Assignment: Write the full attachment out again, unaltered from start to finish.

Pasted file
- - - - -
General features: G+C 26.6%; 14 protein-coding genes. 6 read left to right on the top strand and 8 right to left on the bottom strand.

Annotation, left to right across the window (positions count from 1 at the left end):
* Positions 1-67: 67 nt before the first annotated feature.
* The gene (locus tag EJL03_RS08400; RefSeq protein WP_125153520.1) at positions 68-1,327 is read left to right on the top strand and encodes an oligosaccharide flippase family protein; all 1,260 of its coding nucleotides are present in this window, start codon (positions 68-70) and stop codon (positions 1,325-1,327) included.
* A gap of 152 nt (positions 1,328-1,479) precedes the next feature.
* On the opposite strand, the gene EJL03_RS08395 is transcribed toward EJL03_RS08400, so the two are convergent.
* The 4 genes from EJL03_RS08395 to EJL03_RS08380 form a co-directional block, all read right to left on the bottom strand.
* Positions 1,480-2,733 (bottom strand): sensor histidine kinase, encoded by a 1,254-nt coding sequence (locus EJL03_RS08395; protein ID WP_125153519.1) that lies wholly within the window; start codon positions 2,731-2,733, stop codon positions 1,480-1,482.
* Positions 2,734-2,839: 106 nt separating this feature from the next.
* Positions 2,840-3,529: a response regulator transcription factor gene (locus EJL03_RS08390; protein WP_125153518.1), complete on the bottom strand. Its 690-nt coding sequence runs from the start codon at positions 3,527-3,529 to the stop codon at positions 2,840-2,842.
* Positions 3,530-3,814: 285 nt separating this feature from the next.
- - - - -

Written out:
General features: G+C 26.6%; 14 protein-coding genes. 6 read left to right on the top strand and 8 right to left on the bottom strand.

Annotation, left to right across the window (positions count from 1 at the left end):
* Positions 1-67: 67 nt before the first annotated feature.
* The gene (locus tag EJL03_RS08400; RefSeq protein WP_125153520.1) at positions 68-1,327 is read left to right on the top strand and encodes an oligosaccharide flippase family protein; all 1,260 of its coding nucleotides are present in this window, start codon (positions 68-70) and stop codon (positions 1,325-1,327) included.
* A gap of 152 nt (positions 1,328-1,479) precedes the next feature.
* On the opposite strand, the gene EJL03_RS08395 is transcribed toward EJL03_RS08400, so the two are convergent.
* The 4 genes from EJL03_RS08395 to EJL03_RS08380 form a co-directional block, all read right to left on the bottom strand.
* Positions 1,480-2,733 (bottom strand): sensor histidine kinase, encoded by a 1,254-nt coding sequence (locus EJL03_RS08395; protein ID WP_125153519.1) that lies wholly within the window; start codon positions 2,731-2,733, stop codon positions 1,480-1,482.
* Positions 2,734-2,839: 106 nt separating this feature from the next.
* Positions 2,840-3,529: a response regulator transcription factor gene (locus EJL03_RS08390; protein WP_125153518.1), complete on the bottom strand. Its 690-nt coding sequence runs from the start codon at positions 3,527-3,529 to the stop codon at positions 2,840-2,842.
* Positions 3,530-3,814: 285 nt separating this feature from the next.